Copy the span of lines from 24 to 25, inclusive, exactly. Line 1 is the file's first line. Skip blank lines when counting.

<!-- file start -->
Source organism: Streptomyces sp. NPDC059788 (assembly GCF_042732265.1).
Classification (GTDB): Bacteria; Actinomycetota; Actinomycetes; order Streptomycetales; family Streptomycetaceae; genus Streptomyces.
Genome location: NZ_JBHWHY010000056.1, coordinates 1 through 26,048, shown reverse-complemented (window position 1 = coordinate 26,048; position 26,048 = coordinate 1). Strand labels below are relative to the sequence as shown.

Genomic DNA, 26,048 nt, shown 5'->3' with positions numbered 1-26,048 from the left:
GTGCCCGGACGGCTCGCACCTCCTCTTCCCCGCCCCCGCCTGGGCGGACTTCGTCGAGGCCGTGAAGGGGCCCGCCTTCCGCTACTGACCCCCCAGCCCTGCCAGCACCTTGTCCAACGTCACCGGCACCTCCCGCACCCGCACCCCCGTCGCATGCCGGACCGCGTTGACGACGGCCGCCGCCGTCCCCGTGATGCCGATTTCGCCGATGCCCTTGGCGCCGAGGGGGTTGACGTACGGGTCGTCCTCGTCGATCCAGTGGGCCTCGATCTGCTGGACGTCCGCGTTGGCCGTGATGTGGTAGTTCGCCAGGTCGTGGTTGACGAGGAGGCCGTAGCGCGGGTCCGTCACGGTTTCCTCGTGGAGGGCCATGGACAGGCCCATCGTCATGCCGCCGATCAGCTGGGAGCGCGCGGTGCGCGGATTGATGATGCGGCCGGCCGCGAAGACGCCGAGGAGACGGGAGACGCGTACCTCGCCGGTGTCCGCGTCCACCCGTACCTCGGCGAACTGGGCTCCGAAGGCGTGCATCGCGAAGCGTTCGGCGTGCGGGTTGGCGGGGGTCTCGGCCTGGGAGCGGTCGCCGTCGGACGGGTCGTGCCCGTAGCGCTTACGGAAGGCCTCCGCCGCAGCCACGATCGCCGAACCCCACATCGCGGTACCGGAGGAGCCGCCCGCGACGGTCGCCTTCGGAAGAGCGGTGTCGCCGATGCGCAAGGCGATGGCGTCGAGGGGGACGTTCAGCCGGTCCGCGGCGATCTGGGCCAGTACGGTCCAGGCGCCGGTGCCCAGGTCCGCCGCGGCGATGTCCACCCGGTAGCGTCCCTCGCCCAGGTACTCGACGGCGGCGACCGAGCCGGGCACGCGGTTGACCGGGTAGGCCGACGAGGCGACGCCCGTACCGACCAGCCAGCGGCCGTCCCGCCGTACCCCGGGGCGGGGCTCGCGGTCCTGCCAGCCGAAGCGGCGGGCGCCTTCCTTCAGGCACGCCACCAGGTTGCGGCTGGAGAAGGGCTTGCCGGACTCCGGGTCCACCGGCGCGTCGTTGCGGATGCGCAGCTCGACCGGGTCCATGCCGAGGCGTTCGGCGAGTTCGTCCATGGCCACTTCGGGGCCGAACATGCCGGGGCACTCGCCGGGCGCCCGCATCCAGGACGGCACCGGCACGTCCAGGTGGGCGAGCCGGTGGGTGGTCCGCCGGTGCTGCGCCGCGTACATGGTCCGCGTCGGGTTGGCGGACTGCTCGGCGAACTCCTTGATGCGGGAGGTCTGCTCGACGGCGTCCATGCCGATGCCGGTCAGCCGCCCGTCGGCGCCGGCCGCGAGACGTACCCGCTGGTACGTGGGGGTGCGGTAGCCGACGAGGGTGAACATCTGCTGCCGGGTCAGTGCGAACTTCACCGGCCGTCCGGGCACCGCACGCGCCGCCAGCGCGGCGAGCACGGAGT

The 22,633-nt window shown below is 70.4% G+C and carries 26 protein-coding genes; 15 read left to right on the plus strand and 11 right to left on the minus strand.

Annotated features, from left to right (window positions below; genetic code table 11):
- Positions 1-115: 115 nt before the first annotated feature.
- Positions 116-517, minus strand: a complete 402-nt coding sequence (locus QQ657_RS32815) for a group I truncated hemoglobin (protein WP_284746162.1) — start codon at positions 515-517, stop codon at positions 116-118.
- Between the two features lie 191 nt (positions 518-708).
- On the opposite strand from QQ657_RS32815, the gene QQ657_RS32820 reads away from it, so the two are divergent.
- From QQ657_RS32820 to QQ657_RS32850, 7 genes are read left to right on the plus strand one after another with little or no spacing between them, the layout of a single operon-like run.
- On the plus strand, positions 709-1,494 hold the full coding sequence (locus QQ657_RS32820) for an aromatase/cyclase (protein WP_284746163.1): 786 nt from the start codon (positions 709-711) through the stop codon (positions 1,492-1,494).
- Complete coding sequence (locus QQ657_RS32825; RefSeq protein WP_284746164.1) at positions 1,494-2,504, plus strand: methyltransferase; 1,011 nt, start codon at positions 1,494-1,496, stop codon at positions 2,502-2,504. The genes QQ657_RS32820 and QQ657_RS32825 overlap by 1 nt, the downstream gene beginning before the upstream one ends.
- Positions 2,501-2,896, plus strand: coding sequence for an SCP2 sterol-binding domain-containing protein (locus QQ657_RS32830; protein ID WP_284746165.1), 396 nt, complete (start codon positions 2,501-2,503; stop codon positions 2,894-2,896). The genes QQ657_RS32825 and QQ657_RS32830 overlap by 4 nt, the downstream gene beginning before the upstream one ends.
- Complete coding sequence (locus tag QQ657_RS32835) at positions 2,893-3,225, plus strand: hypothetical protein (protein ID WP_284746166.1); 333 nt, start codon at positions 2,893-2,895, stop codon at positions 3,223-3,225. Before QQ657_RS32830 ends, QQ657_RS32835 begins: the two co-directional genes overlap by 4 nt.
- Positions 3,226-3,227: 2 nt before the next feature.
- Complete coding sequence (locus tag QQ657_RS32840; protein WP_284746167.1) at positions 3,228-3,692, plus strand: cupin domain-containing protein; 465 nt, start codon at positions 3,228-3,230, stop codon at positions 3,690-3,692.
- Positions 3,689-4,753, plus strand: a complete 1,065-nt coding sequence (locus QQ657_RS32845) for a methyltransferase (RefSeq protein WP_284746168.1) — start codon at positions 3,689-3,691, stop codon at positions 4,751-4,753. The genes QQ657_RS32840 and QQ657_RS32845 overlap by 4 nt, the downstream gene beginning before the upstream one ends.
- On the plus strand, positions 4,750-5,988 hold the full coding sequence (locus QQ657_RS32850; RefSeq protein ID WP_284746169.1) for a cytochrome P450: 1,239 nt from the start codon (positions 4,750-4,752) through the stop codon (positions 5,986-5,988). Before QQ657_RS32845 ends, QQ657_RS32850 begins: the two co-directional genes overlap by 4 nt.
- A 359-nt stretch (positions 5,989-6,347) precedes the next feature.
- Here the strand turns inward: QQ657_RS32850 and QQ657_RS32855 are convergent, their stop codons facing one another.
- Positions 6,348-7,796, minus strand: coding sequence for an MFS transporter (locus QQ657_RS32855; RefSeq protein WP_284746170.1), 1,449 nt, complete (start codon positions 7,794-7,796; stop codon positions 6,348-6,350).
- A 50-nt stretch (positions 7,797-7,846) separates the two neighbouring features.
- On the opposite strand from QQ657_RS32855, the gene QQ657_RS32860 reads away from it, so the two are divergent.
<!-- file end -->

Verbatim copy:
- A 50-nt stretch (positions 7,797-7,846) separates the two neighbouring features.
- On the opposite strand from QQ657_RS32855, the gene QQ657_RS32860 reads away from it, so the two are divergent.